Harold Meyerson

Harold Meyerson is executive editor of The American Prospect. His email is hmeyerson@prospect.org.

Recent Articles

California Stays Blue

(Photo: AP/Nick Ut)
(Photo: AP/Nick Ut) California Senator-elect Kamala Harris address the media in Los Angeles on Thursday, November 10. This story originally appeared at The Los Angeles Times . T here’s America, and then there’s California. Golden State residents know that their state is a different political animal from their nation, but just how different may not have been fully apparent until Tuesday’s election. Californians voted for Hillary Clinton at a rate (61.5 percent) higher than any other state’s, save Hawaii. They voted to extend progressive tax rates, restrict ammunition sales, legalize weed, and ban plastic bags. They appear to have given the Democrats a two-thirds supermajority in the State Assembly and perhaps, pending the final vote count in one district, a supermajority in the State Senate. Even Orange County, once the seedbed of Goldwaterism, voted Democratic in the presidential race—for the first time since Franklin Roosevelt’s landslide victory in 1936. This time around, of course...


AP Photo/ Evan Vucci
Scott Sommerdorf/The Salt Lake Tribune via AP People react to the announcement that Republican presidential candidate Donald Trump has carried another state, while gathering at a Democratic election night party at Sheraton Hotel in Salt Lake City on Tuesday, November 8, 2016. I t wasn’t James Comey who did her in. It sure wasn’t Jill Stein or Gary Johnson. It was her husband. No, not because of Bill Clinton’s personal financial dealings or sexual behavior. Because of his economic policy, which was the establishment economic policy. NAFTA. Permanent Normal Trade Relations with China. Signing financial legislation that crucially omitted any regulation of derivatives. Last night, the Rust Belt—whose rust buildup Bill Clinton signally contributed to by signing deals that offshored millions of decent-paying jobs—revolted. Last night, from Pennsylvania in the east to Iowa in the West, one formerly-solid Democratic state after another saw their white working class, their small town and rural...

The Trump Financial Panic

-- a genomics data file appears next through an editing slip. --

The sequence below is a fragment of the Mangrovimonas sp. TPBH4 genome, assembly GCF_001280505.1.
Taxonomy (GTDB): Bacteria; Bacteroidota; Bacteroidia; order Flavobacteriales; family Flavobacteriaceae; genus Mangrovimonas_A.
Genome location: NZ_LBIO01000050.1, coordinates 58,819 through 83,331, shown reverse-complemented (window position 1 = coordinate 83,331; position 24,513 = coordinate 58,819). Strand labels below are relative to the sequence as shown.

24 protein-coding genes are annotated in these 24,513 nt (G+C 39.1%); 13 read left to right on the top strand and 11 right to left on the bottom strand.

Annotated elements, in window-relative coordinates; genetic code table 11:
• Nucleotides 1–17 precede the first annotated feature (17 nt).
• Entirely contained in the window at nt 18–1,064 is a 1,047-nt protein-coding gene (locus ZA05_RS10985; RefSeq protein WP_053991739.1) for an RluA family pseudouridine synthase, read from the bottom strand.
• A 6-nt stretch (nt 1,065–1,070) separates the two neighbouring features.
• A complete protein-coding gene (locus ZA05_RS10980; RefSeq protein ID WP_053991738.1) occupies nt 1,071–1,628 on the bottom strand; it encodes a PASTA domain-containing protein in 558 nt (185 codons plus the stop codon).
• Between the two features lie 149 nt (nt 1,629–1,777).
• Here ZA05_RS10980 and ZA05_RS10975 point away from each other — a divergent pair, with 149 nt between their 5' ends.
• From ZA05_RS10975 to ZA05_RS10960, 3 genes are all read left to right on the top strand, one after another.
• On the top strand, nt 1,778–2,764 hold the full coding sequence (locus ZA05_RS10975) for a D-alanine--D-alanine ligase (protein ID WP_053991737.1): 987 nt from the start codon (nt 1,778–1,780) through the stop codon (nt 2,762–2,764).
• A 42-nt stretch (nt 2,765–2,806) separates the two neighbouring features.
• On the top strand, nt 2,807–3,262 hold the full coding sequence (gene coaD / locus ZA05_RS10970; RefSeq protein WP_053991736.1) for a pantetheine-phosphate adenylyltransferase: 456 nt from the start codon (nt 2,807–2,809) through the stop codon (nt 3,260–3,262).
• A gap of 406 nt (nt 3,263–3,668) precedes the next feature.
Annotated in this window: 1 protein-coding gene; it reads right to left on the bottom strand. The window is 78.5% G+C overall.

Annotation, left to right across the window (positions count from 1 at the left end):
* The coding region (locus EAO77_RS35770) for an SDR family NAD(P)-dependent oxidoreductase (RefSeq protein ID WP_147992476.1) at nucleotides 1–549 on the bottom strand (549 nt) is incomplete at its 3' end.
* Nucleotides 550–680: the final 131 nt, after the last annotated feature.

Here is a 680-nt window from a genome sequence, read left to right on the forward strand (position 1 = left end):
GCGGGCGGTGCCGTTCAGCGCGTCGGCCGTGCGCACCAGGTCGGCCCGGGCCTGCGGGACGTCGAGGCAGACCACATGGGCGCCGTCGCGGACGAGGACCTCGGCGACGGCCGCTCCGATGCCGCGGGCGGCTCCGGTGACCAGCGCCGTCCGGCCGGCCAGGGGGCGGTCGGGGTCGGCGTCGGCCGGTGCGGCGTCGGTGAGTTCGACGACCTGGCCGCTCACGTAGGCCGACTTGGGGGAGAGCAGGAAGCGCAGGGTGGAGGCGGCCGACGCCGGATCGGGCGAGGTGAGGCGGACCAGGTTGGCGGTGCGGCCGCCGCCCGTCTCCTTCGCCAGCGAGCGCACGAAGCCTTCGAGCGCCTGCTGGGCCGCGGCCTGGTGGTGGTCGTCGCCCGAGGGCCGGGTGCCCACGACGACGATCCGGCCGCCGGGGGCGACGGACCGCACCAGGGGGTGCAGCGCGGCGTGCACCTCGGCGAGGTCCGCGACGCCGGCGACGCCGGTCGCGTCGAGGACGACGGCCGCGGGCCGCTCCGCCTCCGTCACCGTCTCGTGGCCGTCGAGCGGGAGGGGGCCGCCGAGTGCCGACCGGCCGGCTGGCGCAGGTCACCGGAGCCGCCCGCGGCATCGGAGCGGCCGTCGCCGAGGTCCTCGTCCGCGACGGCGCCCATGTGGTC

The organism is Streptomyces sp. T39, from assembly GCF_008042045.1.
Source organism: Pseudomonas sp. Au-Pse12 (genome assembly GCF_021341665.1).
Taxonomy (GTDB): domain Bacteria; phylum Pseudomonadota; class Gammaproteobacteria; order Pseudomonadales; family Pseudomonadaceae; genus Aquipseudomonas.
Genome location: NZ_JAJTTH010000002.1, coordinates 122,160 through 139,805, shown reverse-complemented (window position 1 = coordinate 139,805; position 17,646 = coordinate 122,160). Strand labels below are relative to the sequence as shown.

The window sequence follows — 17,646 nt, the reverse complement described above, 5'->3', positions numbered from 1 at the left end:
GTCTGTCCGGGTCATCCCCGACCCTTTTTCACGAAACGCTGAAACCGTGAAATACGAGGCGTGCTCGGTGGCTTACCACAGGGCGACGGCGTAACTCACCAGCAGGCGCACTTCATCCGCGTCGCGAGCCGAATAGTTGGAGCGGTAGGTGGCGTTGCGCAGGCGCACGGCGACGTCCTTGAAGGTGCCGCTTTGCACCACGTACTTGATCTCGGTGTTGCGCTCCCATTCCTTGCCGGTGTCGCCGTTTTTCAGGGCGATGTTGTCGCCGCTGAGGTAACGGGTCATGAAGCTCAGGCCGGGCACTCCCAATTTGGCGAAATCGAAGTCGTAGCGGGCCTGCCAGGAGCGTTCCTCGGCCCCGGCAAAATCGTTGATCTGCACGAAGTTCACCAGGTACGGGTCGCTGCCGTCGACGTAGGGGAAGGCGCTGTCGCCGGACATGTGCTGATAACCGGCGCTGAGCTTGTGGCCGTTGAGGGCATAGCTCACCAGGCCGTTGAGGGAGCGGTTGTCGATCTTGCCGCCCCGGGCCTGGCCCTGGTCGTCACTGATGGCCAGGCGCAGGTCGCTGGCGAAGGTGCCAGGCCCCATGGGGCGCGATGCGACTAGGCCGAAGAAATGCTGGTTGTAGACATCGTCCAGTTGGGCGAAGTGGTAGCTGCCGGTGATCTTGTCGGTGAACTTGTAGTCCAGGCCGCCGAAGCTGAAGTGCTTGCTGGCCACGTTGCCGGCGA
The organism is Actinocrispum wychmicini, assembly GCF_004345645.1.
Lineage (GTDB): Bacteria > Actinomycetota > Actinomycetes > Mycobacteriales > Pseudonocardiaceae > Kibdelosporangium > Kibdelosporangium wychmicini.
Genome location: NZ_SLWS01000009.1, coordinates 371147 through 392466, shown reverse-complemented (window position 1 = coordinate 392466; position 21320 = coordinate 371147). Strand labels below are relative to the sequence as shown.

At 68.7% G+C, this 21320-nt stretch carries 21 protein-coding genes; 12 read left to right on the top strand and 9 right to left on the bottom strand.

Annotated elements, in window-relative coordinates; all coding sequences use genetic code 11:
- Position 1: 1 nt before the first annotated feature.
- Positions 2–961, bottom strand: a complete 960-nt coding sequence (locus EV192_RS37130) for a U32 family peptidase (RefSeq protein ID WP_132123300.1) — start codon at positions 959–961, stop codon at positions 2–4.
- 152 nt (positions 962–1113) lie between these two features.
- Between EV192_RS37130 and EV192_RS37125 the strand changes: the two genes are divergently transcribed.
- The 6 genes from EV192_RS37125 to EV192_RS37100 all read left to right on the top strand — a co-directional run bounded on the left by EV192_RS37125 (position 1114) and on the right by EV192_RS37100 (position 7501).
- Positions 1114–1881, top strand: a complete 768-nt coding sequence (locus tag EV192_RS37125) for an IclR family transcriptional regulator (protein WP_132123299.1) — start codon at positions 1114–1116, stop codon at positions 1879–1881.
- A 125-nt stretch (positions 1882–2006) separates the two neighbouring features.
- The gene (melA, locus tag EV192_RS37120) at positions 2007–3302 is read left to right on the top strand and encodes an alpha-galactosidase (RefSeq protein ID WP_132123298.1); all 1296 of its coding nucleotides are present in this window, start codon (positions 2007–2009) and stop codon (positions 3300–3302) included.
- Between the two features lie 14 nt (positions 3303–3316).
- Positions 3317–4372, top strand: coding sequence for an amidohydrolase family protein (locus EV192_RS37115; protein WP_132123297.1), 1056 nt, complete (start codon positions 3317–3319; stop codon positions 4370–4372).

(Photo: Evan Vucci)
Donald Trump in Warren, Michigan, on October 31 T here’s a lot to pay attention to these days, what with new polling results popping up every five minutes and possibly the best damn World Series Game 7 ever. So you have a perfectly good excuse if you haven’t been watching the markets grow increasingly nervous as the prospects of a Donald Trump victory next Tuesday have risen from impossible to—well, possible. Consider: The Dow dropped 150 points in the few minutes after news of FBI chief James Comey’s letter to Congress became public last Friday. The VIX—short for Volatility Index, which measures financial traders’ anticipation of market instability—rose by 5.4 percent in the same brief period. “Wall Street’s bet against fear,” The Wall Street Journal reported on Monday, “is starting to wane.” And that’s just a foreshock of the 9-point quake that would follow in the event of a Trump victory. “The conventional wisdom,” The New York Times ’ Andrew Ross Sorkin wrote the same day, “is...

Democrats Get Out the Vote. Republicans Suppress It.

(Photo: AP/Jim Mone)
(Photo: AP/Jim Mone) A voter passes a sign in Minneapolis on September 23, 2016. I t’s during the homestretch of campaigns that political parties often reveal their deepest identities, and that’s never been truer than it is this year. What really distinguishes the Democrats from the Republicans this fall isn’t their ideologies, their platforms, or even their candidates, though there’s contrast aplenty in each of those. What really distinguishes the two parties is what they’re actually doing in the campaign’s final weeks. The Democrats are trying to get out the vote. The Republicans are trying to suppress it. To be sure, Republicans have something of an operation to turn out their vote, but Donald Trump has failed to focus on building it—raising the funds, hiring the managers, directing his zealots to pound the pavement. Instead, he’s all but directed his zealots to pound black and Latino voters at the polls, should they have the presumption to show up to vote. But we shouldn’t blame...

Trump’s Refusal to Accept Election’s Legitimacy Is No Surprise

(Photo: AP/David Goldman)
(Photo: AP/David Goldman) Donald Trump speaks during the third presidential debate on October 19, 2016. D onald Trump’s Jeezus-Christ-Did-He-Really-Say-That Moment last night—saying he wouldn’t guarantee that he’d accept the result of the impending presidential election—didn’t come out of the blue. Herewith, two explanations. Explanation One (the short one): People seem to have forgotten Trump’s answer to the very first question at this year’s very first prime-time presidential debate, which featured the ten highest-polling Republican presidential candidates. The moderator asked the debaters to raise their hands if they’d pledge to back the eventual Republican nominee, whoever that was going to be. Nine hands went up. Trump’s did not. By suggesting he might oppose the nomination of anyone but himself, leaving open the possibility he might run as an independent candidate, the conventional wisdom was that he’d hurt himself, possibly fatally, with the Republican electorate (certainly,...